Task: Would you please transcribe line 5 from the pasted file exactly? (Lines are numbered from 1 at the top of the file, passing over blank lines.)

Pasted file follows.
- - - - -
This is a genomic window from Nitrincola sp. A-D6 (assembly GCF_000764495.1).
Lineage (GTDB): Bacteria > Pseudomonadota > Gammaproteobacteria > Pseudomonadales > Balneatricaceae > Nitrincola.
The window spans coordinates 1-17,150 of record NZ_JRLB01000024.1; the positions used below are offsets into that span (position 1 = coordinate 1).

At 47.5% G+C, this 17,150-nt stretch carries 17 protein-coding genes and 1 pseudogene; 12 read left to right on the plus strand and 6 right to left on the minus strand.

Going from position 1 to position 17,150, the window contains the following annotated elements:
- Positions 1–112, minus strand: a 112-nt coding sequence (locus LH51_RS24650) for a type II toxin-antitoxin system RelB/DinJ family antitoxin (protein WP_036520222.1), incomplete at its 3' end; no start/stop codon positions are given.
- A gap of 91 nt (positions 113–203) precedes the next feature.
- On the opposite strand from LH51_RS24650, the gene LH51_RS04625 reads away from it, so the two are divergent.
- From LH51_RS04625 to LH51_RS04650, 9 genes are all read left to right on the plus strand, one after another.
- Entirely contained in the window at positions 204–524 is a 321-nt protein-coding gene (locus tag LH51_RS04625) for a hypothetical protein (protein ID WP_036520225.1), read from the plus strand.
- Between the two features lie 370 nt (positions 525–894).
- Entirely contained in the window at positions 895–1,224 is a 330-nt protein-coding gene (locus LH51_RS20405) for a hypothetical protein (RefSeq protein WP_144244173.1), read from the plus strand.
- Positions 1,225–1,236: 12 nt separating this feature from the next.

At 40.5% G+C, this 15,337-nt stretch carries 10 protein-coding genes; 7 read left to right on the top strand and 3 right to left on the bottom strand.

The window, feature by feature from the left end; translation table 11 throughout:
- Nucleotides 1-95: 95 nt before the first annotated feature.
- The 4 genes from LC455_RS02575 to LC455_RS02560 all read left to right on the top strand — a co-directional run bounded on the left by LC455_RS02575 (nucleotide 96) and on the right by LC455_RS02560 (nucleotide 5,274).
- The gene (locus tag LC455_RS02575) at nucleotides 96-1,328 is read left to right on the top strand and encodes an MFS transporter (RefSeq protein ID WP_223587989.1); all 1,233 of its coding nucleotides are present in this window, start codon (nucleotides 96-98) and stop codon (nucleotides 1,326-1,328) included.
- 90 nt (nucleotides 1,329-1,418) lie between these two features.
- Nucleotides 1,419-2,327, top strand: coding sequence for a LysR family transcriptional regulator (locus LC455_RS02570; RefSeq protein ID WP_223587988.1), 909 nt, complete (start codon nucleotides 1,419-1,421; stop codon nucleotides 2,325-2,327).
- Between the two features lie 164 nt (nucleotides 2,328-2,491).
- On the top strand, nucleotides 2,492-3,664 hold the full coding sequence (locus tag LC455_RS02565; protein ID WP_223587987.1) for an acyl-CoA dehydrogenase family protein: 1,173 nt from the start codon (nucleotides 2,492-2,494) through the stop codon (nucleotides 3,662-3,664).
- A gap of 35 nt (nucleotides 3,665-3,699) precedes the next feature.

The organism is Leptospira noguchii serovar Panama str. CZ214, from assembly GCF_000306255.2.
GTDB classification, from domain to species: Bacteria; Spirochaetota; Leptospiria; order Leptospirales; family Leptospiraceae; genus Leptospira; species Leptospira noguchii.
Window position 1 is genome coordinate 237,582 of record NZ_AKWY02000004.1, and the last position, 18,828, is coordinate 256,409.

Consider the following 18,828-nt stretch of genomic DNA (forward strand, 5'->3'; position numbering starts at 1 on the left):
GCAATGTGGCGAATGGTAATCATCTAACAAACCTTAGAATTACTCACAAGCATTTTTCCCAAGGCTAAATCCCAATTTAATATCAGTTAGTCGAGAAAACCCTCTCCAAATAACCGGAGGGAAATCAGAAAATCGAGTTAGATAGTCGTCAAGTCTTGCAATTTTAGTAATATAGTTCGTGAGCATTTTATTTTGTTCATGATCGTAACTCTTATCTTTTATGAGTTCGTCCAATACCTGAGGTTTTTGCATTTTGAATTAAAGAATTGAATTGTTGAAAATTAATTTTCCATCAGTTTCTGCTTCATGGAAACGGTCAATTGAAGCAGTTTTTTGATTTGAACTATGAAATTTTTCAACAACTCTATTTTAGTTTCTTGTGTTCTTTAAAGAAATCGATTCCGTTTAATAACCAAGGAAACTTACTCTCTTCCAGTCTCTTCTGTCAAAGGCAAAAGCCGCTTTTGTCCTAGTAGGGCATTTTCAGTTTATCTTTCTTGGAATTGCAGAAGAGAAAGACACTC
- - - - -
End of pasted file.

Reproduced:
Going from position 1 to position 17,150, the window contains the following annotated elements: